We all need editors, to avoid the further spread of noxious error amongst the innocent public, and most of all, to save ourselves from embarrassment. Anyone who self-publishes a book without running it by at least one other pair of eyes is a fool. Meanwhile, at traditional publishing houses, editors no longer scrutinize manuscripts. They have abdicated and gone permanently out to lunch.
Dangling in the breeze
One of the most widespread and annoying items to find in a printed book from a major publisher is the dangling modifier, the phrase that does not refer to the subject. The ambiguity of the dangling modifier stands between the reader and comprehension. The sentence is hard to make sense of, and easy to make fun of.
Here are some examples drawn from real life:
- “Holding a glass of orange juice, her eyes were closed.” (What was holding the orange juice pitcher? Her ear, perhaps?)
- “As the only son, any savings were spent on him.” (Savings are not the son of anybody, nor the daughter.)
- “As a kid, our family car used to creep…” (Sorry, but even if the car was so beloved as to be considered a member of the family, it was never a kid.)
- “As a Muslim, pork was unclean meat.” (This equates a slice of ham with a follower of Mohammed — a serious offense.)
- “As a child, violence had taken her father from her. As an adult, that same violence had given him back.” (Again, no. Violence has never been a child, and will never be an adult.)
- “After a couple of years of failing to conceive a child, Pippa’s doctor had warned that stress at work might be taking its toll on her hormones…” (This frames the doctor, rather than the patient, as the prospective mother.)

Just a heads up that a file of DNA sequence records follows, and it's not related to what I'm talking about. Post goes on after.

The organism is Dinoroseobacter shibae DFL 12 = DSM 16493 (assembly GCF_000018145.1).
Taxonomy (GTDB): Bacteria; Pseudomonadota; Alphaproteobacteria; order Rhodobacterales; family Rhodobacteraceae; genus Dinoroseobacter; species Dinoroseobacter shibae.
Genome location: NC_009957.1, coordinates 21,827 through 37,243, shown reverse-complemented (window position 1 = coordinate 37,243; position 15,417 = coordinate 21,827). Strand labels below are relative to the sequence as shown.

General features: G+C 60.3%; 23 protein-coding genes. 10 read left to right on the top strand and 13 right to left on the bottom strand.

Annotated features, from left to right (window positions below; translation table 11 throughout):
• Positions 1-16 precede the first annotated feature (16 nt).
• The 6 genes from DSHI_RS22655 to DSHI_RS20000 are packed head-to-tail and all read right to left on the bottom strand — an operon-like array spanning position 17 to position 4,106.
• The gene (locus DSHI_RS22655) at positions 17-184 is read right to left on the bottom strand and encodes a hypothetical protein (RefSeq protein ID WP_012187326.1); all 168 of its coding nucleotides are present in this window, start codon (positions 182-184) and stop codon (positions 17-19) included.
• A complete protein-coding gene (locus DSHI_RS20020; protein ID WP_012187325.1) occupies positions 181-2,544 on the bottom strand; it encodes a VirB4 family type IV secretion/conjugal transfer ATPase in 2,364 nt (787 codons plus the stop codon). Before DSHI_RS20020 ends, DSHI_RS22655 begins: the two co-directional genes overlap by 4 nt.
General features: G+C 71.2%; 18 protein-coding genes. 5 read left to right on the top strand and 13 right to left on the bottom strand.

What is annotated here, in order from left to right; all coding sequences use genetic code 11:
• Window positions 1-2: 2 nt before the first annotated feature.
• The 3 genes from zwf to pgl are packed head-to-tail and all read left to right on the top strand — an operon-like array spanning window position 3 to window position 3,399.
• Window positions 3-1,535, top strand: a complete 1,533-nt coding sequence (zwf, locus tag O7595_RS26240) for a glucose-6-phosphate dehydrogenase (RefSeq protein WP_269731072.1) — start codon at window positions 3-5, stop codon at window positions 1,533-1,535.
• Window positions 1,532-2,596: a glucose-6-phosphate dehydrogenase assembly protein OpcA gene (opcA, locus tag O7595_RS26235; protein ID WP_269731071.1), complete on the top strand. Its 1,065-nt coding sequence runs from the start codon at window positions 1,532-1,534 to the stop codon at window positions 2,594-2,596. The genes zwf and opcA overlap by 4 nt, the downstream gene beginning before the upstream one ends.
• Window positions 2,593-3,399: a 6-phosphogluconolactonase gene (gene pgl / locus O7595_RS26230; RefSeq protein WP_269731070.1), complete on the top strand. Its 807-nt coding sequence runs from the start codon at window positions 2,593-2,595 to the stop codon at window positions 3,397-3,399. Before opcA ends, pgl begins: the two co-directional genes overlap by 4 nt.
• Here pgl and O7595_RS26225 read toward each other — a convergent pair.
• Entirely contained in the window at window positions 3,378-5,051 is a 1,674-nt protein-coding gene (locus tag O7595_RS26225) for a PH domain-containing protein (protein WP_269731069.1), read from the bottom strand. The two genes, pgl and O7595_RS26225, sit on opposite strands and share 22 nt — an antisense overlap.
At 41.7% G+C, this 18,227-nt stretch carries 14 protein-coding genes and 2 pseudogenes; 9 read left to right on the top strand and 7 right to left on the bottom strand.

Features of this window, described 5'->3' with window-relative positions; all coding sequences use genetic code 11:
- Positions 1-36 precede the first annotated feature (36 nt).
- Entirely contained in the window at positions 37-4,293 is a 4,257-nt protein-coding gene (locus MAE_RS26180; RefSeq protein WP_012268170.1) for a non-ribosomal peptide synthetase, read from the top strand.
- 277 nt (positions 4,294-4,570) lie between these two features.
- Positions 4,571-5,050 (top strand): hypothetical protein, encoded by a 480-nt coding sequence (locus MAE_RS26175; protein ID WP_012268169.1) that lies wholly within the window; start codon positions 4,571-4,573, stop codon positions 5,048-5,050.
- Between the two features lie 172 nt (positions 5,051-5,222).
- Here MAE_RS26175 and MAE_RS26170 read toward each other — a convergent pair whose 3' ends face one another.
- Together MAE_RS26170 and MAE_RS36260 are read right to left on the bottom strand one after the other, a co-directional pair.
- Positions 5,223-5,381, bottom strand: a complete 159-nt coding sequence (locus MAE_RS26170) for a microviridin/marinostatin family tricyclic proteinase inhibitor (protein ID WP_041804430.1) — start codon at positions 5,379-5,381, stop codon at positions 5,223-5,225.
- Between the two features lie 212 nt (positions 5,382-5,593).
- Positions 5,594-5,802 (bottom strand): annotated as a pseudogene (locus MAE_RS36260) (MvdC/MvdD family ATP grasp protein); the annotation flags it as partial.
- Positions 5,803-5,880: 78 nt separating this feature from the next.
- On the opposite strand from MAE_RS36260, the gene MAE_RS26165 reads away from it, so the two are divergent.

- “While still in the car, a soporific lassitude overtook Margaret.” (Nope. Soporific lassitudes only travel by bus.)
People who ought to know better
- “Born Lisa Druck, her father was a Florida lawyer who was accused of…” (from People magazine, and we doubt the father’s name was Lisa.)
- “After asking him some more questions, he said, ‘I feel like I’m being interrogated.’” (A teacher, giving trial testimony. It was the teacher, of course, who asked the questions.)
- “Having coaxed him to sit on a packing case, he watches me suspiciously.” (A line penned by an otherwise very good novelist.)
The biggest international best-selling authors get away with murdering the language. In The Collectors, David Baldacci writes, “Unmarried and childless, the library, aside from his friends, constituted the passion of his life.” Imagine that! A library that is both single and not a parent.
“Looking out one of the casement windows, her heart skipped a beat,” writes Robin Cook, suggesting that an internal organ is capable of gazing through glass. Maybe it can also hold an orange juice pitcher.
“Having been a working ranch, guests stayed in bungalows…” writes Nancy Taylor Rosenberg, queen of the dangling modifiers. She’s got a million of them. The guests, in this case, were not formerly a working ranch or indeed a ranch of any kind, but always humans.
“So what?” David and Nancy and Robin chant in chorus. “We dangle our modifiers all the way to the bank!”
Our point exactly. Spend a few shekels and run your manuscript by someone who knows English.
Image by rjp (zimpenfish).